95. Rusty Staub and Your Unequal, Margin Dollars

UNDER-VALUED RUSTY: RIP

Daniel Joseph (Rusty) Staub passed on March 29th at 73. Rusty (Le Grand Orange) played 23 years in baseball’s major leagues retiring in ‘85. His career stats: batted in 1,466 runs; averaged .276 with 292 homers and 2,716 hits; and walked a spectacular 1,255 times. With walks, his career on-base percentage (OBP) was .362. He didn’t swing at bad pitches.

Rusty, a champ admired on and off the field, did not make the Hall of Fame. Baseball beliefs back then were still blind to the value of Walks. In 2000, the same Analytical Ignorance allowed the Oakland A’s to “buy runs to win games” cheap. They snagged free agents with superficial flaws, but high OBPs. (Well told in Moneyball: both the book and movie).

Hits and walks differ. A hit can score a runner from second or third base, and intentional walks to “open first base” make sense. But, “conversion weightings” now equate 500 walks to 325 singles. Rusty would be, today, higher paid with better odds for the Hall of Fame.

OBP bargain players are analytically gone. But, distributors still have analytical blind spots to exploit.

RUSTY’S WALKS and YOUR MARGIN-DOLLARS PER INVOICE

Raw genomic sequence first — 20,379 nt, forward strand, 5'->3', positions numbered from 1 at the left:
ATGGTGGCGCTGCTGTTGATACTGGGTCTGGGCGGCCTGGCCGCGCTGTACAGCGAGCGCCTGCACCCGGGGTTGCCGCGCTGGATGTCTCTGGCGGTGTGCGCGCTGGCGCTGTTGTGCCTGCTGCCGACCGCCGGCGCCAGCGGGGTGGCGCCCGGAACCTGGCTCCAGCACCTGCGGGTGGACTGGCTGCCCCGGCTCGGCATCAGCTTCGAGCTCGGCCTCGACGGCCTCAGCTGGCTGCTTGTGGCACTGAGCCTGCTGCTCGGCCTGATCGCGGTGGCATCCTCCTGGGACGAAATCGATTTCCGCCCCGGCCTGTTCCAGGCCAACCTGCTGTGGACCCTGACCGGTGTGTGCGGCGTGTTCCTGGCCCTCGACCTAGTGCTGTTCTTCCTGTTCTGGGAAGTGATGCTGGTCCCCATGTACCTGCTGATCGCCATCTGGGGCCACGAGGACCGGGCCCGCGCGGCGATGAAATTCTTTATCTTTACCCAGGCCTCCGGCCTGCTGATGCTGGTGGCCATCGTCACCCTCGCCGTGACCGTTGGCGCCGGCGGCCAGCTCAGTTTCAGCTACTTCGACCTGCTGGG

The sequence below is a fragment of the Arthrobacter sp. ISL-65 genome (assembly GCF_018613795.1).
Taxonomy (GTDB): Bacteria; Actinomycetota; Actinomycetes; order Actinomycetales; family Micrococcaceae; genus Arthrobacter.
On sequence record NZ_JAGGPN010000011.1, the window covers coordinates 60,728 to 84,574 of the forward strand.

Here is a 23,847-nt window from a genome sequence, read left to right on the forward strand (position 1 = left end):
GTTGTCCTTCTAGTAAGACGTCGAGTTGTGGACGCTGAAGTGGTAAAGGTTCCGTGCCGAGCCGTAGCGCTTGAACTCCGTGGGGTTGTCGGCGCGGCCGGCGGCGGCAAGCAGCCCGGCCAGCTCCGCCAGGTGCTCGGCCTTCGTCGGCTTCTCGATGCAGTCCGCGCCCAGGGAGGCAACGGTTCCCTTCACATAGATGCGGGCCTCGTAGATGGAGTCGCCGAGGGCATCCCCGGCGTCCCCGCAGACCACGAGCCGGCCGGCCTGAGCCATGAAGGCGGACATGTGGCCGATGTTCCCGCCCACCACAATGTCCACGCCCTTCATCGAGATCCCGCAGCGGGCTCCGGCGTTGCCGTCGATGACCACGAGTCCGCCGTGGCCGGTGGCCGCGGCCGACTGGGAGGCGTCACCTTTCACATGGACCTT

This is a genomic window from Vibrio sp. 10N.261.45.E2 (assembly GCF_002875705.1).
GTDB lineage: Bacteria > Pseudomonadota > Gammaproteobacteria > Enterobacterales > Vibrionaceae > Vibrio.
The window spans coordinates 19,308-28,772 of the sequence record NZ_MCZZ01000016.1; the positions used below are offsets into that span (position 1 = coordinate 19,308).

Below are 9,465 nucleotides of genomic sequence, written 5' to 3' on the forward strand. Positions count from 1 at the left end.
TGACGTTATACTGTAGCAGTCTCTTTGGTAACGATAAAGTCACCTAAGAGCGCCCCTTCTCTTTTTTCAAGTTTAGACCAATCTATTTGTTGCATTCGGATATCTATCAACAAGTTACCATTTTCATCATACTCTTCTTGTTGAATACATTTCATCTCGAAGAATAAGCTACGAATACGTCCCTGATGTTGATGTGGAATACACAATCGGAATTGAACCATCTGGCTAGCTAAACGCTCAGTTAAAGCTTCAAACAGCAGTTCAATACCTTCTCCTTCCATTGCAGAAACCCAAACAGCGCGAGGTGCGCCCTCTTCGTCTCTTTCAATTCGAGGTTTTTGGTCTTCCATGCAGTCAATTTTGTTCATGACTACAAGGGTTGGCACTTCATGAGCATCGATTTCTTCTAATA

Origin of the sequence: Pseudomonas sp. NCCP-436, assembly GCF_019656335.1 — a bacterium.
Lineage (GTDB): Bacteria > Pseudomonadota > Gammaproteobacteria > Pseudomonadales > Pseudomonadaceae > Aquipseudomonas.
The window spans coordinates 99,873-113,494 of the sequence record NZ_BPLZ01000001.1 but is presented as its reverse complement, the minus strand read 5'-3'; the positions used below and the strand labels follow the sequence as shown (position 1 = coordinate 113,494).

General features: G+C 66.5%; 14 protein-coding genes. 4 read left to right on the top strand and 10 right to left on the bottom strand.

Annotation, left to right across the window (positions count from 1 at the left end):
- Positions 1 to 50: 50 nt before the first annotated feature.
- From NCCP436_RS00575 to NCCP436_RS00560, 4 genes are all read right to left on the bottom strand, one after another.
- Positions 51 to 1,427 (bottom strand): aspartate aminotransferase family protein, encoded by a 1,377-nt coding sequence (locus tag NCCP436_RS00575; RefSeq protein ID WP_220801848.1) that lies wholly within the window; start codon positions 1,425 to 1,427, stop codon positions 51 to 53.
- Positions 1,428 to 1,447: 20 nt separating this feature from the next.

Financial management values: “Sales, Gross Profit Dollars (GP$s), Margin Percentages (GP%) and Rebates”. But, sees all GP$s as being equally good.

Below are two accounts from a distributor’s customer ranking by Gross Profit Dollars (GP$s), which looks juiciest?

Account #1: Sales: $70,296; GP$s: 20,386; GP%: 29%

Account #2: Sales: $77,020; GP$s: 15,404; GP%: 20%

Account #1 is clearly the Hall of Fame winner: bigger GP$s; a fatter GP%; and solid rebate volume. But, wait! #1 had 377 invoices for an average of only $54 in GP/invoice. After developing a “Cost-To-Serve” model, the average order cost for #1 was $140 generating a net-profit loss of ($32,422). Rebates from #1’s sales won’t dent this loss.

Account #2 had nine, direct-ship orders that averaged $1711 in GP$s/invoice. The CTS $s per invoice was about $300 for a net-profit of 12,699 (or 16.5% of sales). So, what now?

CONCLUSIONS

Don’t use only financial numbers. Order size and order fulfillment costs count big time. How will you:

  1. Keep, grow and win more customers like #2?
  2. And, turn losing accounts into winners?

Easy: request a free copy of my “Core Renewal Roadmap” (bruce@merrifield.com)

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